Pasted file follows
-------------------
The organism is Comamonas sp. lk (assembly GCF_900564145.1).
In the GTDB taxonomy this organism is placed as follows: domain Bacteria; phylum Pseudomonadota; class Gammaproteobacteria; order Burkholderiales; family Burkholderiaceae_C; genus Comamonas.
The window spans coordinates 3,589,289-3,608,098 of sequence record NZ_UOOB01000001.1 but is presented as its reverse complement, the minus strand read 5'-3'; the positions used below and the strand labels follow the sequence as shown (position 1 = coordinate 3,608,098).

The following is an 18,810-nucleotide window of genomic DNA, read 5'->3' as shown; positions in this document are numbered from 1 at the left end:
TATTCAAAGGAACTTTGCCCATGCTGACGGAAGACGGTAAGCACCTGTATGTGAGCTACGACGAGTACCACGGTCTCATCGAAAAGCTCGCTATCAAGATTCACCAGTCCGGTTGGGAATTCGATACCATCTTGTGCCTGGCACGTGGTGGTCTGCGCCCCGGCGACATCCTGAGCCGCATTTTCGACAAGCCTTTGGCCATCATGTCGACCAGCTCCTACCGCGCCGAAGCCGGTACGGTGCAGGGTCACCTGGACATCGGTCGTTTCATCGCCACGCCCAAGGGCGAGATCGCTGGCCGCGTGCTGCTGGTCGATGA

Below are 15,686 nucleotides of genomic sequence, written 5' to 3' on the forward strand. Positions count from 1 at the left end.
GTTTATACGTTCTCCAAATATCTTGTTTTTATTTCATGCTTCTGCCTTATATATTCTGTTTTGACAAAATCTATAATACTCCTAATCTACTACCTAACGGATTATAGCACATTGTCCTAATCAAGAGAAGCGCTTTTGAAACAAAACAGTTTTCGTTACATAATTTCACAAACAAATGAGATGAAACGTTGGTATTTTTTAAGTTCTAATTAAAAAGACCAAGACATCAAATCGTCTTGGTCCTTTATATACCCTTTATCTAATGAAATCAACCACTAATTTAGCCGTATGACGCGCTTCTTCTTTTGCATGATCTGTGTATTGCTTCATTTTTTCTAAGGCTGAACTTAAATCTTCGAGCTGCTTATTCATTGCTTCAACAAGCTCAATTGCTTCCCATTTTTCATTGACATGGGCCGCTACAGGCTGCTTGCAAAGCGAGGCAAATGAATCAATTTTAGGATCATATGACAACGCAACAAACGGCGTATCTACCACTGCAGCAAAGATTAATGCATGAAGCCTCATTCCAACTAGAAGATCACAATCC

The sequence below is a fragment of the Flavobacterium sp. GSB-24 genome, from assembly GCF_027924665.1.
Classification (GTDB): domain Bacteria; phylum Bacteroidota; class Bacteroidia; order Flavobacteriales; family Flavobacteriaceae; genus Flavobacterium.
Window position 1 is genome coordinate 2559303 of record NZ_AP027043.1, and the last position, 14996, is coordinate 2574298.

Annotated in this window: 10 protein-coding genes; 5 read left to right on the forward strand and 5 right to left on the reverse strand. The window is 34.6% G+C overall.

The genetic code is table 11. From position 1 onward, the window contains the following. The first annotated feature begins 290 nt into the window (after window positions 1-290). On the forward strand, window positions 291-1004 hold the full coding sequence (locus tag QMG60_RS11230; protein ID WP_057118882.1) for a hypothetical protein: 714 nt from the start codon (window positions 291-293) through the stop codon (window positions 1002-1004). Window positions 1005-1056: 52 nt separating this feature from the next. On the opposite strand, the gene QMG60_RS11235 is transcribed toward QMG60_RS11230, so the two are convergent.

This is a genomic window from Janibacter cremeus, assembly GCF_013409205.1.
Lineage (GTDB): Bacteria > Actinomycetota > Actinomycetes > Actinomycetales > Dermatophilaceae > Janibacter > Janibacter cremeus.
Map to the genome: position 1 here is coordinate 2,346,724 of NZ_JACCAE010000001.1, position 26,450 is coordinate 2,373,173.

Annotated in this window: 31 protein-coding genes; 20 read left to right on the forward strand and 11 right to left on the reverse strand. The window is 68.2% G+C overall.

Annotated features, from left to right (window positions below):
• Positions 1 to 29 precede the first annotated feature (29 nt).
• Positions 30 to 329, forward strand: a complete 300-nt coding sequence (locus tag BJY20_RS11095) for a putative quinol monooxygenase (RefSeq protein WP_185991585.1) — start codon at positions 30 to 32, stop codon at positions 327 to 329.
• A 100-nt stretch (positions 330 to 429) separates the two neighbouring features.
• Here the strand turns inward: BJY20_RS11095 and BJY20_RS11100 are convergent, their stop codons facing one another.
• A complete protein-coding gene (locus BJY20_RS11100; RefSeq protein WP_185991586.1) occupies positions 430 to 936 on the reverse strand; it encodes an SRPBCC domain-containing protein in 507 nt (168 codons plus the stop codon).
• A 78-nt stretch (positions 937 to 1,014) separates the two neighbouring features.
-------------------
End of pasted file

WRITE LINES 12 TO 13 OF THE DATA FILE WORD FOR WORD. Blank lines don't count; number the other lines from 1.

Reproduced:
The genetic code is table 11. From position 1 onward, the window contains the following. The first annotated feature begins 290 nt into the window (after window positions 1-290). On the forward strand, window positions 291-1004 hold the full coding sequence (locus tag QMG60_RS11230; protein ID WP_057118882.1) for a hypothetical protein: 714 nt from the start codon (window positions 291-293) through the stop codon (window positions 1002-1004). Window positions 1005-1056: 52 nt separating this feature from the next. On the opposite strand, the gene QMG60_RS11235 is transcribed toward QMG60_RS11230, so the two are convergent.

This is a genomic window from Janibacter cremeus, assembly GCF_013409205.1.